Despite various campaigns by tourism boards, including with slogan ‘don’t skip El Salvador’ many visitors to Central America still choose to skip this country. Perhaps due to safety concerns or thinking there isn’t much to do in such a small country, either way, those people are missing out. But, it does mean that there are fewer international tourists than in neighbouring Guatemala, for example.

As such, tourist attractions such as Salto de Malacatiupan Atiquizaya and the nearby Santa Ana volcano are rarely super busy. Of course, footfall is still high on weekends and national holidays when locals and domestic tourists visit. But, you shouldn’t expect to see crowds.

For the best experience, aim to visit on a weekday during the dry season (December to April). Visiting in the dry season means you’re very unlikely to visit on a rainy day. However, the temperatures can reach the high 30s – almost as hot as the water! As such, you need to take care to stay hydrated if bathing in the hot springs on a hot day. In the rainy season, temperatures are a little lower but afternoon downpours and overcast days are almost a given.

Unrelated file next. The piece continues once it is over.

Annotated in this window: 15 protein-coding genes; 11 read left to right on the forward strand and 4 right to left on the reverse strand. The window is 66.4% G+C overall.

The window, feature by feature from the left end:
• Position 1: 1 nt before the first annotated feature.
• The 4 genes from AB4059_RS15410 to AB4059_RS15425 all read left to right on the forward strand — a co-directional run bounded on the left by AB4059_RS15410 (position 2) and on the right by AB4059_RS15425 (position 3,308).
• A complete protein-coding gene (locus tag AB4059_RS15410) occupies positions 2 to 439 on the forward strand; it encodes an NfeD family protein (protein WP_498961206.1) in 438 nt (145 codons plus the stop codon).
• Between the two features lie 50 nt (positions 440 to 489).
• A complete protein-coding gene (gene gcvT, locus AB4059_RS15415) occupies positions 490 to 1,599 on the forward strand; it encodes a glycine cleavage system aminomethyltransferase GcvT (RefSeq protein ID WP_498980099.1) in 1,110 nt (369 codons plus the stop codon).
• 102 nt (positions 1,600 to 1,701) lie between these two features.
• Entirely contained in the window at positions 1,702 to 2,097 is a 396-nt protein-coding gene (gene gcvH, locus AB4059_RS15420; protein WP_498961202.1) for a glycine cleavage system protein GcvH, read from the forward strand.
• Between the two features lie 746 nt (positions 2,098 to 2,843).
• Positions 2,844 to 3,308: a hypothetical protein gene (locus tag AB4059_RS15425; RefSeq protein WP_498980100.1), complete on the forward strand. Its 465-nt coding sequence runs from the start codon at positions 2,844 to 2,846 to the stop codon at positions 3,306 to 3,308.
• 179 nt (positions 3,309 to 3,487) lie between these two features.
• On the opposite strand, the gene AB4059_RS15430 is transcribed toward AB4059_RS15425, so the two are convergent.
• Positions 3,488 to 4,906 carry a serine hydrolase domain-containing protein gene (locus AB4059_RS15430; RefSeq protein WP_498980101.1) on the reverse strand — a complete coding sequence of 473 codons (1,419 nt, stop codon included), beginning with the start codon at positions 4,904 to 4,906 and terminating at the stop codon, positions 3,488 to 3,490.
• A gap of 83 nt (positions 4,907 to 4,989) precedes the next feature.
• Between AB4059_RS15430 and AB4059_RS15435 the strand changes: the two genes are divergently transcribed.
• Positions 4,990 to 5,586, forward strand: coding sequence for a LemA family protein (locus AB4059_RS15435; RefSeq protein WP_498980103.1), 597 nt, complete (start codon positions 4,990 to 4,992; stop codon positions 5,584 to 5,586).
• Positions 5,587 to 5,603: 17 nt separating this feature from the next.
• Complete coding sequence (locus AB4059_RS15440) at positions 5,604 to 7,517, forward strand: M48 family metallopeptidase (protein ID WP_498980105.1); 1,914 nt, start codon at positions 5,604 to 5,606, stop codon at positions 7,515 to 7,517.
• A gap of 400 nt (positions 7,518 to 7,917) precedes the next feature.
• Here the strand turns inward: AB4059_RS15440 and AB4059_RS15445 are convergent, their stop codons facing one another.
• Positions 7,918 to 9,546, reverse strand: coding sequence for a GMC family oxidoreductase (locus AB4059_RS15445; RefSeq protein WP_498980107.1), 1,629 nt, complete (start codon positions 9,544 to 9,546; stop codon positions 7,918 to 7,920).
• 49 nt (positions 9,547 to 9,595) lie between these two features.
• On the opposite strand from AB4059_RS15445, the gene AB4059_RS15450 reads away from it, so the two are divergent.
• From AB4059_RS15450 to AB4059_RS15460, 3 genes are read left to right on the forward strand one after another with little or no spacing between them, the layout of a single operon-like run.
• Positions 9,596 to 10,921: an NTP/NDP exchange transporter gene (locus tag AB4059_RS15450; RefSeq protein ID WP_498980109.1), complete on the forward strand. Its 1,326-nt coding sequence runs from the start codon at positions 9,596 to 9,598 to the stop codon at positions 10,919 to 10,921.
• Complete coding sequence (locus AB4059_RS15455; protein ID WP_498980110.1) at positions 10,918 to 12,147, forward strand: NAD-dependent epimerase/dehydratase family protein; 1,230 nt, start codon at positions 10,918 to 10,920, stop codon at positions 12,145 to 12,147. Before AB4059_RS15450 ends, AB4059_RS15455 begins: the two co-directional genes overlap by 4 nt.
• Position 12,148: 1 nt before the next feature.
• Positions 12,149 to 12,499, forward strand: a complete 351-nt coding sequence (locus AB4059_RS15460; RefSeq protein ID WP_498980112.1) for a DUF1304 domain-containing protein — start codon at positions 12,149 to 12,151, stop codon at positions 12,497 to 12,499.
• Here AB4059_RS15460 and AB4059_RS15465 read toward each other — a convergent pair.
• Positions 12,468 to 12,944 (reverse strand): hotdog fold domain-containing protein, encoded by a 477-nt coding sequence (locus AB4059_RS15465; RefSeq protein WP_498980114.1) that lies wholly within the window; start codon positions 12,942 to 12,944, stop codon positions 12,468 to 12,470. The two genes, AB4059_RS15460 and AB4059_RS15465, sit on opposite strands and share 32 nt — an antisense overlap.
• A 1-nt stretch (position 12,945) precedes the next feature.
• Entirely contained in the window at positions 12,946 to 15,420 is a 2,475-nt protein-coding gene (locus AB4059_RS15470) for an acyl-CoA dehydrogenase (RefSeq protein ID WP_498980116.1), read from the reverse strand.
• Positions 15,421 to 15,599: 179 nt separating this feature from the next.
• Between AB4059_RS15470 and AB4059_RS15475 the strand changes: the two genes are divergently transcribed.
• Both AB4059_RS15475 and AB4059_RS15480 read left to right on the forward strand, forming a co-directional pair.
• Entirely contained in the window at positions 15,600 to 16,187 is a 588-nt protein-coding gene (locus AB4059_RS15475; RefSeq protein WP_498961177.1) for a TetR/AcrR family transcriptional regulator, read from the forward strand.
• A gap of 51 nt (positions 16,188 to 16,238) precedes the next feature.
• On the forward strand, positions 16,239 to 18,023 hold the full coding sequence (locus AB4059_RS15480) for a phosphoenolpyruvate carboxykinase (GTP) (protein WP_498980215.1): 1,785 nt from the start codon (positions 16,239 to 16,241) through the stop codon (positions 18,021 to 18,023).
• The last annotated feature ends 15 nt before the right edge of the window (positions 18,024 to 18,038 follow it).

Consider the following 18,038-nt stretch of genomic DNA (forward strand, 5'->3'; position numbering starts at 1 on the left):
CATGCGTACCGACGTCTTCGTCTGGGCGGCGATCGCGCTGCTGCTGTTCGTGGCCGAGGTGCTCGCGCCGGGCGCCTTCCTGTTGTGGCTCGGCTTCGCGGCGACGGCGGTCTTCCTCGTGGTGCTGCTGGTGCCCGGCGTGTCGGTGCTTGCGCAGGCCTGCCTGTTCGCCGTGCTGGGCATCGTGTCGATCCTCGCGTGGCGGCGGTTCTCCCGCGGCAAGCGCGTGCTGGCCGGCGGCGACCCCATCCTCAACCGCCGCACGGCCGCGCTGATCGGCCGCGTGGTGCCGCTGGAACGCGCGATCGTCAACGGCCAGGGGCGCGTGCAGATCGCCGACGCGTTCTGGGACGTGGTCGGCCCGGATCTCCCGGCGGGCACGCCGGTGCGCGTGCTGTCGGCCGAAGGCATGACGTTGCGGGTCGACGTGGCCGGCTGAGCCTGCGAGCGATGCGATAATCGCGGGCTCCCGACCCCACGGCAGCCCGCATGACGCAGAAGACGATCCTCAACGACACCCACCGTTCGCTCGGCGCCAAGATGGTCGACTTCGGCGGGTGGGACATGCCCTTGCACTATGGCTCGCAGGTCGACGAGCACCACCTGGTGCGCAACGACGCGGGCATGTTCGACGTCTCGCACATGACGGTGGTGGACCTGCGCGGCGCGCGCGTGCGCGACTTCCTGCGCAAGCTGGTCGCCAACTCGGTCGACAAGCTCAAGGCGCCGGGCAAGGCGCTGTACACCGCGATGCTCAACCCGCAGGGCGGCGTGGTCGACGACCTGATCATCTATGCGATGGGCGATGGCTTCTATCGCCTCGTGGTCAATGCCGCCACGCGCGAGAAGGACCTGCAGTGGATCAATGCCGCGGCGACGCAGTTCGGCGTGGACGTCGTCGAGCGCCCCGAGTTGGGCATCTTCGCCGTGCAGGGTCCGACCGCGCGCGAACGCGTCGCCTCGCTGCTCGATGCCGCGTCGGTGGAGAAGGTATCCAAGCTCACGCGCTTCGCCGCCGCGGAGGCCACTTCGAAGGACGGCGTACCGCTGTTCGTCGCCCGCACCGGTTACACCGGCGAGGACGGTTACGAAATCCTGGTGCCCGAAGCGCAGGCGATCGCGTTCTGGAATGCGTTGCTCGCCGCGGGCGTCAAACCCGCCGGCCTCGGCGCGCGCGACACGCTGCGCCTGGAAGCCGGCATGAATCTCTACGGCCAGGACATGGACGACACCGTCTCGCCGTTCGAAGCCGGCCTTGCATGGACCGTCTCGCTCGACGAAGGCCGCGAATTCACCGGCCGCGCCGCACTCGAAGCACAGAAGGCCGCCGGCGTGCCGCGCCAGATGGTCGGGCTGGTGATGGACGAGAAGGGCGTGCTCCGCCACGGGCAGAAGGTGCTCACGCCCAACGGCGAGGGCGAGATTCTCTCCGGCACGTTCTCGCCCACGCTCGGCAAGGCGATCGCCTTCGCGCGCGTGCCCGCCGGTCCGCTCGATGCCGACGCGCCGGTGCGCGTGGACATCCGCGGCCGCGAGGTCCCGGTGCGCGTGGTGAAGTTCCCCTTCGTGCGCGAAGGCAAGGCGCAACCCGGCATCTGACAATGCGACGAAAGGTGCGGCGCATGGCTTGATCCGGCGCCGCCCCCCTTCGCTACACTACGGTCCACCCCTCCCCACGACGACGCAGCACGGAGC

The river a few hundred metres downstream from Salto de Malacatiupan. There are lots of rocks in the river surrounded by overhanging trees

Where is Salto de Malacatiupan El Salvador?

Around 6 km west of the small Salvadorian town of Atiquizaya is where you’ll find these hot spring waterfalls. See the exact location on Google Maps here.

Atiquizaya is located in the west of El Salvador, just 5 km or so from the Guatemala border. The town is within good distance of Santa Ana (25 km), Juayua (18 km) and Ahuachapan (12 km). The capital city of San Salvador is a 90-minute, 100-km drive away.

How to get to Salto de Malacatiupan Atiquizaya

If travelling by public transport, you’ll first need to travel to the town of Atiquizaya to reach the waterfalls. In Atiquizaya, buses stop on the western side of the main square – Parque San Juan. From here, you’ll be able to take a tuk-tuk or taxi to the entrance of the hot springs. Don’t believe everything you read online, this journey is cheap, quick and easy by public transport.

Alternatively, if you have your own car or have already hired one, then it’s simple to drive to the hot springs. The roads closest to the entrance are not in great condition, but should not pose any real problem to cars. Parking is available on-site for 2 USD.